Bea and I have been together since I was 21. I adopted her and her sister, Sassy, from a friend almost 13 years ago. Bea was just over a year old, and Sassy was five when we became a trio. I lived alone at the time, and though they were only about 11 pounds each, their presence made me feel safe. From then on, they were always with me, no matter what.
The girls, as I called them, were more than just my pets; they were my family. They were with me through some of the hardest moments of my life, unconditionally by my side. I knew we wouldn’t be together forever, because that’s not how life works, but it was hard to imagine life without those little furballs. It’s almost magical how animals settle into your heart, and once they’re there, a piece of it always belongs to them.
When I met my husband, Sassy wasn’t a fan. To be fair, she didn’t really like anyone but me. That’s just who she was—a bit of a grump. But she was my grump, and I adored her. Bea, on the other hand, loved my husband from the beginning.
When we welcomed our first child, Bea adopted the role of baby-watcher. She was never more than a few feet away from my daughter. Sassy was 12 by this time and uninterested in babies and anything else that wasn’t a nap or a backrub. I knew our time with her was growing shorter. A few years later, she crossed the rainbow bridge. She was 14. I still miss her terribly.
After Sassy passed, I worried about Bea. Did her heart hurt as much as mine did? Would she be lonely? I was seven months pregnant with my second child at the time, and adding a new baby and a new puppy to the mix seemed like an awful lot for my Bea. I made sure to give her extra love and snuggles, and she seemed to adjust to our new normal.
The years began to pass, and before long Bea was an old lady. I noticed a few months back that she seemed to be sleeping more and was less active. I tried to push it out of my mind. She’s probably fine, just getting old, I thought. She was 13 and deserved as many naps as she wanted. But then she began to have accidents—lots of them. I bought puppy pads and washed her bedding nearly everyday. I gave her baths and tried to take her out more often, but things continued to decline for my girl.
I took her to the vet, where they took blood samples for testing and told me they would call. I could tell by the doctor’s tone he suspected it wasn’t good, though he didn’t say that. The call came the next day while I was at work. The results showed her kidneys and liver weren’t working the way they should be—it was cancer.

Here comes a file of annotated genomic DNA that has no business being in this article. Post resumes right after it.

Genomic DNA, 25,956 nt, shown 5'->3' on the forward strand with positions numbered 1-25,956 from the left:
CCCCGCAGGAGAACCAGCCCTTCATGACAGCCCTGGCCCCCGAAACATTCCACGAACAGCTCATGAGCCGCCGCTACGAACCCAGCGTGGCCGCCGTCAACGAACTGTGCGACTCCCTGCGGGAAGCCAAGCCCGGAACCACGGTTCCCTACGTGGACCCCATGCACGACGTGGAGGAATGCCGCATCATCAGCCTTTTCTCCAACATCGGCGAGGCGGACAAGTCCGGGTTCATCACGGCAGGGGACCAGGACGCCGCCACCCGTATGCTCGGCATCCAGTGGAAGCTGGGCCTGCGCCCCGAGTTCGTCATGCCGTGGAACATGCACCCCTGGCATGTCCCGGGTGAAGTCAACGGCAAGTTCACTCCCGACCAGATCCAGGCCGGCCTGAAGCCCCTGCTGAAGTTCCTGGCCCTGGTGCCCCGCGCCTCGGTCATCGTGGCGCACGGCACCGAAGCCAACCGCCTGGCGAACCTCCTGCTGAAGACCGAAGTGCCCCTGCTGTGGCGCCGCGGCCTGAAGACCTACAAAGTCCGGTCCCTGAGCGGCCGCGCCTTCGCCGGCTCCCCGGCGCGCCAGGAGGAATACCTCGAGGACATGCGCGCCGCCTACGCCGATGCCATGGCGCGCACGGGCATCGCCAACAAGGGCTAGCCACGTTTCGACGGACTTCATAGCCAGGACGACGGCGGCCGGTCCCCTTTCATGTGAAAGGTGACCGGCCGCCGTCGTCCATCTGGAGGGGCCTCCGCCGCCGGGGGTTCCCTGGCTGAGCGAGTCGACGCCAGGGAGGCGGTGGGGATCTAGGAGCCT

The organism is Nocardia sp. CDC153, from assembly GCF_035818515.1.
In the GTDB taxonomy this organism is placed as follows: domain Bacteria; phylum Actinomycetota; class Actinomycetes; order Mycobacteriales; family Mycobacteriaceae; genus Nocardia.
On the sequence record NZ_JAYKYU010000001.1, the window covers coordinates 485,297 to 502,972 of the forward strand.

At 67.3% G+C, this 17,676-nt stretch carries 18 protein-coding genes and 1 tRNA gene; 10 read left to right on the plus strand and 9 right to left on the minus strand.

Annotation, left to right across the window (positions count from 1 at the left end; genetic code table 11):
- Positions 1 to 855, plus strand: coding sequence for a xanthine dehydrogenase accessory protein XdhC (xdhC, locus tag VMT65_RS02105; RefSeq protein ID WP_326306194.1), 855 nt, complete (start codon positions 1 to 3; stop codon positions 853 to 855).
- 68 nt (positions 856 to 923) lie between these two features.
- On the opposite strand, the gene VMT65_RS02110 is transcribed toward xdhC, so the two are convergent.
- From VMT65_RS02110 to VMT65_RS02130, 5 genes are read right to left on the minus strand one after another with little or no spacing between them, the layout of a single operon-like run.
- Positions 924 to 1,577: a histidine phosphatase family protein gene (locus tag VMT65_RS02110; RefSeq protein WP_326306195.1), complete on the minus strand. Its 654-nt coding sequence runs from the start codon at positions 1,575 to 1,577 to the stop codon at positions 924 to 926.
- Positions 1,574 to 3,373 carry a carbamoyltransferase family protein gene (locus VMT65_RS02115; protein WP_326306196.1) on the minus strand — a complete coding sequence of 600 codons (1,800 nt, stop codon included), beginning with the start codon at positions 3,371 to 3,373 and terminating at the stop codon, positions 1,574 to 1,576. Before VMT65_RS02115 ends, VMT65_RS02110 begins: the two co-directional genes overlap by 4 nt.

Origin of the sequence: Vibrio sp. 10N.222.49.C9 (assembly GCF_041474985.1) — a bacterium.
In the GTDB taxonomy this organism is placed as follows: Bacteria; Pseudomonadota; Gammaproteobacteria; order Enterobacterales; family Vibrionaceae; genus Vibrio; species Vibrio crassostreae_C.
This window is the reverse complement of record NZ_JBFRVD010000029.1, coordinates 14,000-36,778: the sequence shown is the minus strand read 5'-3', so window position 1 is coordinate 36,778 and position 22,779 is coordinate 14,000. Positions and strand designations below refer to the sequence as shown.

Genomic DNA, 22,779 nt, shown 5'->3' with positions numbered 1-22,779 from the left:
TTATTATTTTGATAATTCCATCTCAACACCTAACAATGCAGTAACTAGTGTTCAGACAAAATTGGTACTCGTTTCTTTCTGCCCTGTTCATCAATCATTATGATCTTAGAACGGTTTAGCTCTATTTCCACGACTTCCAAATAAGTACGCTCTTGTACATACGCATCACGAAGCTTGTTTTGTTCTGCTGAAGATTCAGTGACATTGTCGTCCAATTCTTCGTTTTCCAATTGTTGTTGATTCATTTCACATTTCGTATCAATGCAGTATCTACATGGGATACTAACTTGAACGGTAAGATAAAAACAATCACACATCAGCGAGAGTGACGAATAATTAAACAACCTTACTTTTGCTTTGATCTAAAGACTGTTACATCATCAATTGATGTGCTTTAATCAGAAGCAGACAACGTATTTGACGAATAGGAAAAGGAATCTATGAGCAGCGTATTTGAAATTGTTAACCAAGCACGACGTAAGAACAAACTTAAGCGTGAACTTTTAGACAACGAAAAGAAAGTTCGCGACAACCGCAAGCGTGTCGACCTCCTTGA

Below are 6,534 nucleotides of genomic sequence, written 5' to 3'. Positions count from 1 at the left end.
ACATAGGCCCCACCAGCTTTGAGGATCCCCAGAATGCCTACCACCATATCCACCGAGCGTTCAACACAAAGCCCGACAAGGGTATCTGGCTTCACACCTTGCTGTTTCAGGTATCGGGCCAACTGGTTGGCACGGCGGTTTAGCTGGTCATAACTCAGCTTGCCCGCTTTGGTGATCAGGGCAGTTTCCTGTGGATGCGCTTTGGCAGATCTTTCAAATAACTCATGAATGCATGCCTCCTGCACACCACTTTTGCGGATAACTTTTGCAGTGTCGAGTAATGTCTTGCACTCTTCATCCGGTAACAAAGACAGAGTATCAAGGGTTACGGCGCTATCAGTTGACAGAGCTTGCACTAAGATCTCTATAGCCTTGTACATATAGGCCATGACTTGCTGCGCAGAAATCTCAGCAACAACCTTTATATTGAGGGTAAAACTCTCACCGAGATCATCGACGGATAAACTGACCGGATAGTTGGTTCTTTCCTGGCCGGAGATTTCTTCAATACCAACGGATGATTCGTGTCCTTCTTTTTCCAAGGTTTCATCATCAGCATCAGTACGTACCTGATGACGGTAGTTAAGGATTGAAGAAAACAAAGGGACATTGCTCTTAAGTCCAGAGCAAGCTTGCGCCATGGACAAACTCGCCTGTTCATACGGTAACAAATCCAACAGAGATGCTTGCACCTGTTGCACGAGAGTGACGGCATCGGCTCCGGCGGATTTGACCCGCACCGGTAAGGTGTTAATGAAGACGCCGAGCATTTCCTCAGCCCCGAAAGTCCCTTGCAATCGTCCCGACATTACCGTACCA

We discussed the options, and what treatment might look like, but really, there wasn’t much that could be done. She was nearly 14, and though treatment might prolong her life, it couldn’t save it. I didn’t want her to suffer through treatment. Given her diagnosis, and the current state of her health, she was likely in pain. I couldn’t do that to her. I couldn’t let her suffer, so I made the gut-wrenching decision to put her down.
Our appointment was 3:00 the following day. I took off work and spent every moment I had left with my girl. I worried, what if I’m doing this too soon? Who am I to make life and death decisions? I spent most of the next 24 hours crying. When the doctor entered the room, I asked him the question that brought me peace with my decision. I said, “I know you can’t ethically advise me what to do, but would you tell me if I was doing this too soon?”
“I would,” he said. “It’s only natural to ask yourself that question. You’ve been good to her, and I know this hard, but if it’s not today, it would be very soon.”
I knew he was right.
I stayed with Bea until the very end. I kissed the top of her head and told her she was a good girl. The best girl.
When it was over, I brought her home and buried her in the field she loved to run in, right next to Sassy. I miss them both so much.
The house feels empty now, though it’s full of loud kids. Bea was my furry little shadow. She followed me from room to room, resting at my feet or in my lap when I sat down. She waited outside the shower door each morning and was the first thing I saw when I came through the door each night.
I was truly never alone when she was with me—for the past 13 years. Everything I do reminds me of her. I realized how much she helped me heal after I lost Sassy, and now that she’s gone, that void is amplified.
I know my heart will heal, but right now, I just really miss my girl.
This article was originally published on